Working from within their homes, 20 women of an SHG in a small village of Uttar Pradesh, are making products like straws, baskets and slippers from eco-friendly bamboo and khus, and supplementing their family incomes.
Hathura Bujurg (Shahjahanpur), Uttar Pradesh
Hathura Bujurg village is like hundreds of other villages in Uttar Pradesh. Dusty, cramped, none too clean and with a lot of its inhabitants living in abject poverty. But, in the midst of all the squalour, there is hope.
About 20 women have come together and formed a self-help group (SHG) called Corona Samuh (because it was formed in August 2020, in the year of the pandemic) and are devoting several hours a day after they are done with their household chores to activity that brings them some much needed income, in difficult times.
Bamboo straws have become an unlikely source of income for these women of Hathura Bujurg in Bhaval Khera block, Shahjahanpur, about 180 kilometres away from the state capital Lucknow.
The women are also making slippers, baskets, planters, etc., with both bamboo and khus (a natural, fragrant grass).
“I manage to keep aside three hours a day to make chappals, dolls, hats, etc.,” Yasmin, a 26-year-old inhabitant of Hathaura Bujurg, told Gaon Connection. “If I can spend three hours on this work, then I earn up to hundred and fifty rupees a day for it,” she added. Her husband, Abid Hasan is a rickshaw driver.
This group of 20 women is being helped by social worker Sakshi Singh, a graduate from the Tata Institute of Social Sciences, who has initiated a project through her Shahjahanpur-based non-profit, Green Future Collective.
“These women mostly make bamboo straws that are easy to make and do not require great skill. If they can spare the time, they can easily make about four hundred and fifty rupees a day,” Sakshi told Gaon Connection. Her non-profit provides the group with the raw materials and helps it market the finished products.
The women of Corona Samuh SHG, are now on the path to earning a livelihood without leaving their homes.
“We want to contribute to our family income. And Sakshi didi came into our lives at the right time,” Noor Bano, a group member, told Gaon Connection. Noor’s husband Dilshad is a daily wage labourer.
“When we got some raw materials to work with, we began to make things out of them, even though we had no training,” the 28-year-old said. “We are very poor women and sometimes we do not even have the means to buy the material needed to make these things. A little more organisation and streamlining would go a long way in helping us,” Noor added.
The women Gaon Connection spoke to all said they were very poor. They lived a hand-to-mouth existence. “We are willing to work hard and apply ourselves to the job so that our products sell better and we can earn some more,” Noor reiterated.
According to her, their income depended on how well the objects they made with bamboo and khus turned out. “If they turn out well, they sell for more, otherwise not,” she explained.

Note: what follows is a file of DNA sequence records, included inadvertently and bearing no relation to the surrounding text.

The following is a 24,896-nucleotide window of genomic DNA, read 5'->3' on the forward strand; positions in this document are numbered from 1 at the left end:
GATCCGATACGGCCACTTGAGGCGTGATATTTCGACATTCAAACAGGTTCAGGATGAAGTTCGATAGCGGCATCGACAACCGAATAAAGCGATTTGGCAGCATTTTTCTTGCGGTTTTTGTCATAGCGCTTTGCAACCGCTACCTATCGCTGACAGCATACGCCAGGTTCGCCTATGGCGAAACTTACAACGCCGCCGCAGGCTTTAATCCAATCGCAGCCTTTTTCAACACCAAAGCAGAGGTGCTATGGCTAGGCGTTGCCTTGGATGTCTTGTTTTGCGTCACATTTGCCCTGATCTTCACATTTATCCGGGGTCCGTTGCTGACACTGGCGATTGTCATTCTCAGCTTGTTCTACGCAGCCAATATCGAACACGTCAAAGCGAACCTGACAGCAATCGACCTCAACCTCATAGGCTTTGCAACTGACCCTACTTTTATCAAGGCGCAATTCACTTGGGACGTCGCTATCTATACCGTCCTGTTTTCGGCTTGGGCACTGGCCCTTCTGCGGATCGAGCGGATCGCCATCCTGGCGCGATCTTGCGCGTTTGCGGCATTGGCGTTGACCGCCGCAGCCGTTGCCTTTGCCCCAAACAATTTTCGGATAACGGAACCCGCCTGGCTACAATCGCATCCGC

“We are all members of the SHG and we are innovating and experimenting and creating new things,” Kusum Latha told Gaon Connection. The 60-year-old, who brought the women of the village together to form the SHG, hoped that the women would be given proper training so as to fine tune their skills and improve their earnings.
“The women are very motivated as some of the things they have made have already sold and they have received the money for them,” said Kusum.
It is difficult for some of these women to even spare a couple of hours for this extra work, they said. But they are determined to stick with it and it is something they can do from the security and comfort of their homes, without stepping out, said Sakshi, who is training these rural women.
Forty-year-old Jaitun Nisha added that they were not afraid of hard work. She said she made hats and footwear and earned about Rs 150 a day, depending on the output. Jaitun’s husband, Sartaj, works on construction sites.
“Bamboo is one of the most sustainable and environmentally friendly plants. It contributes nearly thirty three per cent more oxygen to the environment than other trees,” Sakshi of Green Future Collective pointed out. The Collective focuses on creating products that are earth friendly and do not damage the planet.
Straws the women in Shahjahanpur make are priced at Rs 125 for a set of four, but at the moment they are being sold at Rs 100 as a promotional offer, Sakshi told Gaon Connection. The straws come in three different sizes, she said, and they are reusable.
“The baskets are priced between two hundred and fifty rupees and six hundred and fifty rupees. The chappals are at the fixed rate of three hundred and fifty rupees,” she added.
While at the moment Green Future Collective is sourcing the bamboo from Assam in the North East, Sakshi is in talks with farmers in Uttar Pradesh to start cultivating this grass. The khus, she said, was sourced from Malihabad, Shahjahanpur.
Meanwhile, the effort is on to market the straws. “We are promoting and marketing them in restaurants, hotels and corporate companies in tier one cities. We are confident the sales will pick up,” Sakshi said.